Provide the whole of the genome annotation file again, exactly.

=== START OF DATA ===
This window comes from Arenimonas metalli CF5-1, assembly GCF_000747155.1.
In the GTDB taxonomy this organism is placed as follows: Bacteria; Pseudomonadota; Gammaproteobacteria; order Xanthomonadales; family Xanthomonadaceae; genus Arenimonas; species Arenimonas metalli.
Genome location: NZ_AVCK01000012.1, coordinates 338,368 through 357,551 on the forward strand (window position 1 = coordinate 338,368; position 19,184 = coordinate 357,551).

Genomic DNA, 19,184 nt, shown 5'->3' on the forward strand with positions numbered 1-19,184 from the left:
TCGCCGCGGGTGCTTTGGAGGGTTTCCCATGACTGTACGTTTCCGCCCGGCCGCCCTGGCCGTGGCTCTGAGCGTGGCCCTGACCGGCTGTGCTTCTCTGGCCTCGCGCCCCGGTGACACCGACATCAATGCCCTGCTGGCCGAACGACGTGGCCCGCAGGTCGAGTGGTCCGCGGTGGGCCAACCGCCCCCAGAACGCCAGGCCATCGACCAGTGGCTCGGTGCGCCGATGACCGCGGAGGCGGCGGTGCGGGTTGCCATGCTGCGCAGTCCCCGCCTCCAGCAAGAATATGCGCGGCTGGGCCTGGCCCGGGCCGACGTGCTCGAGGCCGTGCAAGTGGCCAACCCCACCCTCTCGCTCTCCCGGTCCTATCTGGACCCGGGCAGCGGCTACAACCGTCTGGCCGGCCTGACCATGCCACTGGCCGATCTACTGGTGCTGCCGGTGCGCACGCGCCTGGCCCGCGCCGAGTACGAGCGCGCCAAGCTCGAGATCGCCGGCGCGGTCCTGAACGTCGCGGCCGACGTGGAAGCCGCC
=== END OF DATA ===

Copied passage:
This window comes from Arenimonas metalli CF5-1, assembly GCF_000747155.1.
In the GTDB taxonomy this organism is placed as follows: Bacteria; Pseudomonadota; Gammaproteobacteria; order Xanthomonadales; family Xanthomonadaceae; genus Arenimonas; species Arenimonas metalli.
Genome location: NZ_AVCK01000012.1, coordinates 338,368 through 357,551 on the forward strand (window position 1 = coordinate 338,368; position 19,184 = coordinate 357,551).

Genomic DNA, 19,184 nt, shown 5'->3' on the forward strand with positions numbered 1-19,184 from the left:
TCGCCGCGGGTGCTTTGGAGGGTTTCCCATGACTGTACGTTTCCGCCCGGCCGCCCTGGCCGTGGCTCTGAGCGTGGCCCTGACCGGCTGTGCTTCTCTGGCCTCGCGCCCCGGTGACACCGACATCAATGCCCTGCTGGCCGAACGACGTGGCCCGCAGGTCGAGTGGTCCGCGGTGGGCCAACCGCCCCCAGAACGCCAGGCCATCGACCAGTGGCTCGGTGCGCCGATGACCGCGGAGGCGGCGGTGCGGGTTGCCATGCTGCGCAGTCCCCGCCTCCAGCAAGAATATGCGCGGCTGGGCCTGGCCCGGGCCGACGTGCTCGAGGCCGTGCAAGTGGCCAACCCCACCCTCTCGCTCTCCCGGTCCTATCTGGACCCGGGCAGCGGCTACAACCGTCTGGCCGGCCTGACCATGCCACTGGCCGATCTACTGGTGCTGCCGGTGCGCACGCGCCTGGCCCGCGCCGAGTACGAGCGCGCCAAGCTCGAGATCGCCGGCGCGGTCCTGAACGTCGCGGCCGACGTGGAAGCCGCC